As you may know the members of the Watcher’s Council each nominate one of his or her own posts and one non-Council post for consideration by the whole Council. The complete list of this week’s Council nominations is here.
The Glittering Eye, “Unsell It”
Now that the Democrats’ control of the Congress in the next session has been secured it might be a good opportunity for them to unsell the plan for withdrawal they’ve been running on. One can always dream.
Soccer Dad, “Bolton for the Door”
Soccer Dad comments on the likelihood of John Bolton being a nearterm casualty of the midterm elections.
Freedom Fighter comments on a recent UNGA resolution condemning Israel’s actions with respect to the Palestinians. I’m not surprised at the resolutoin but I am surprised at how resilient the narrative of Israel as evil colonialists and Palestinians as fighting a courageous war of national liberation is.
American Future, “Our Rules of Engagement in Iraq”
Marc submission for this week is about exactly what it says it is and by all means go and read his interesting post. As fate would have it I was discussing the U. S. rules of engagement with a friend this morning. He pointed out that the rules were, essentially, a shifting of risk. Stricter rules of engagement place our troops at greater risk; more lenient rules place civilians at greater risk.
Rhymes With Right, “What the Democrat ‘Brain Trust’ Thinks About America”
Greg explores some of the peculiar ideas of Bill Maher, Garrison Keillor, and Michael Moore. I think it’s a bit unfair of Greg to tar all Democrats with what a handful of entertainers think. All political parties have a few crazy people. But, then again, as I’ve written before I do wish the Democrats would get their crazy people off the front porch.
Gavriel zeroes in on something I’ve been working on a post about myself. In all the nostalgia for foreign policy realists and the pious advice of negotiating with Iran and Syria I’ve seen precious little discussion of what the Iranians and Syrians might want for their cooperation (or how that can be secured once agreed to). Gavriel suggests that Syria might demand the Golan Heights. If I were a Syrian negotiator that would be the smallest part of what I’d be looking for.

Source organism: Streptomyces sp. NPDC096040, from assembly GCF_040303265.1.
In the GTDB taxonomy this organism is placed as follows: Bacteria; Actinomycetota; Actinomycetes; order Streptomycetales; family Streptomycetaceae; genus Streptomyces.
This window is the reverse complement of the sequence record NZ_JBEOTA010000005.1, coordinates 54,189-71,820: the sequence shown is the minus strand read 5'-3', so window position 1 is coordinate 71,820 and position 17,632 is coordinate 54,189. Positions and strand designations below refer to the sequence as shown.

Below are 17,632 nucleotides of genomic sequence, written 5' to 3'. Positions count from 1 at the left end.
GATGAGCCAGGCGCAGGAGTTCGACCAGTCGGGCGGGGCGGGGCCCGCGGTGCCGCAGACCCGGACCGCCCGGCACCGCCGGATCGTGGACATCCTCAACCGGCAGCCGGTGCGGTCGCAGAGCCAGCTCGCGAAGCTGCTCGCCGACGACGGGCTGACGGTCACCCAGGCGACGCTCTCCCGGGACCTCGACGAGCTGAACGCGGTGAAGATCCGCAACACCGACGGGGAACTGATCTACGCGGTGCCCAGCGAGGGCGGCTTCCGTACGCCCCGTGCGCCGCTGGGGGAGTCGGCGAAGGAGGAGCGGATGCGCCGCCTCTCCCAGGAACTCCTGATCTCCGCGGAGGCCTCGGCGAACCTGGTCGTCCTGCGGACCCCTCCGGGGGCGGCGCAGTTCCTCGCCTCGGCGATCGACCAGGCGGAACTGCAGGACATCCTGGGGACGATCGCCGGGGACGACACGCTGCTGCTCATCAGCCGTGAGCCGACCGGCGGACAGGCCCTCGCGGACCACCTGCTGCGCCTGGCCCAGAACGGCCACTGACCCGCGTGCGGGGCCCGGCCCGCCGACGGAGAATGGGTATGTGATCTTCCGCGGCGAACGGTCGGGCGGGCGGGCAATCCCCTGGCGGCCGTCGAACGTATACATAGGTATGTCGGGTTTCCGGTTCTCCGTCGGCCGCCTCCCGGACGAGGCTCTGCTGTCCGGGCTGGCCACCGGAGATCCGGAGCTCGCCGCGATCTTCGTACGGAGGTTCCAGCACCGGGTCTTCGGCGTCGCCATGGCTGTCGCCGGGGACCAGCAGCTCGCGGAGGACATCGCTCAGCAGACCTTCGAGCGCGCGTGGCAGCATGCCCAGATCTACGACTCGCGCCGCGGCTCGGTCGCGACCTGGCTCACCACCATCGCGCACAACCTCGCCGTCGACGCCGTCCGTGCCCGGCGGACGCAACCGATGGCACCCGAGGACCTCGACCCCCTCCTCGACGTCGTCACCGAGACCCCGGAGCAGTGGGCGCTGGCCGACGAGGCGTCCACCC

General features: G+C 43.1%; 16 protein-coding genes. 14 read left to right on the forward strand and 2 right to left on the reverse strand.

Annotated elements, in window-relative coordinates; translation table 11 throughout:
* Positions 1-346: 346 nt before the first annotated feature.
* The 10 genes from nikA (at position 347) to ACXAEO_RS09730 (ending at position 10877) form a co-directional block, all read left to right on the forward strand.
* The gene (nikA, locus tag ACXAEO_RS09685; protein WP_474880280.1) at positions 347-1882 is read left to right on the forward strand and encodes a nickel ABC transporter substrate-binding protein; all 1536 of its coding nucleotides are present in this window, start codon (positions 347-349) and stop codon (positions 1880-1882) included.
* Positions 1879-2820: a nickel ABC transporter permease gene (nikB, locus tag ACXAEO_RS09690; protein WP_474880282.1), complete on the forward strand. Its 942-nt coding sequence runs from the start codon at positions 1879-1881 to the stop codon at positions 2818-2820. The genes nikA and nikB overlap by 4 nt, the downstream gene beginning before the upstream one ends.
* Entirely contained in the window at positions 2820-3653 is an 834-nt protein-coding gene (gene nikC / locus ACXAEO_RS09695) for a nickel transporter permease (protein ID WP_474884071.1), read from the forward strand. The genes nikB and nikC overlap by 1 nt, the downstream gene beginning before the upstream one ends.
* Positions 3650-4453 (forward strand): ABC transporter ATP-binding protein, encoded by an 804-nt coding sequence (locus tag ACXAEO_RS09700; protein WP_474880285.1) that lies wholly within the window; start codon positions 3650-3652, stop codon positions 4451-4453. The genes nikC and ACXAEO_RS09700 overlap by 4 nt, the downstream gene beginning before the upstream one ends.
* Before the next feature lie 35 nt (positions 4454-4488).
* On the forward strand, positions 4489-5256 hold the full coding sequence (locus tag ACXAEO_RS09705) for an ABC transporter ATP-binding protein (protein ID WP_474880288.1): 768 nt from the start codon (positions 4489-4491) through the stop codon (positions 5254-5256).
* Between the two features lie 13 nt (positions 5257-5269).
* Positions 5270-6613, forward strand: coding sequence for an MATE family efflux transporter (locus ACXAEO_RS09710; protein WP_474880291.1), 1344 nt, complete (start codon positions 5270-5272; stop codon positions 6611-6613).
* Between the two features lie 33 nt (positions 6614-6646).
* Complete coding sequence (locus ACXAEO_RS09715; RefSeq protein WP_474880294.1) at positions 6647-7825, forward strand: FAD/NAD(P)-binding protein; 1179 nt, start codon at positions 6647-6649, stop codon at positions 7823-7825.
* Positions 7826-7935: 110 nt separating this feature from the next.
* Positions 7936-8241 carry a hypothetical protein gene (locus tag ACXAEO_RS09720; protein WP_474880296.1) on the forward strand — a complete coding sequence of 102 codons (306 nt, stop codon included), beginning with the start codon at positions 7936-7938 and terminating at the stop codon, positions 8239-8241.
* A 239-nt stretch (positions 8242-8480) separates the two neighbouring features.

The Education Wonks, “Is This How EduCorruption Smells?”
EdWonk notes a case of pay for play at a California public school.
Done With Mirrors, “Media Icons”
Callimachus uses an iconic photographic image from the Viet Nam War to illustrate how the narratives that grow up around images have more force and greater endurance than the truth.
ShrinkWrapped, “A Dirty Little Secret”
I agree that the primary motives in the Viet Nam-era anti-war movement were cowardice and selfishness. I think it’s a bit of a stretch to extend that to the present-day anti-war movement, as ShrinkWrapped attempts to do in this post. I think today’s motives are more nostalgia and force of habit—a persistence of vision that makes people see things which are very, very different as being very much the same.
Right Wing Nut House, “All Your Smoking Are Belong to Us”
Rick Moran considers the case of a California city council’s extending a ban on smoking to everywhere within the city limits including private property (say, in one’s home). I wonder whether such a ban would stand up to legal challenge. Wouldn’t they need to demonstrate some city interest in such an ordinance?
Gates of Vienna, “When Good Men Run in the Other Direction”
In her submission for this week Dymphna begins with Lincoln Chafee’s role in blocking the nomination of John Bolton and ends up lamenting the quality of the candidates who run for political office, touching on third party movements and a number of other topics on the way. I’m not certain that I agree with the premise of her conclusion. I think, rather, that many of the candidates were once good but, through the series of compromises required to secure office, end up not knowing what they believe.
The Sundries Shack, “So, What About the Polar Bears.”
Jimmie Bise, machete in hand, attempts to bushwack his way through the issue of global warming, using reports of declines in polar bear populations as a starting point. Unfortunately, the native guides are not to be trusted.
Well, I’ve decided which posts I’ll vote for. Which would get you vote?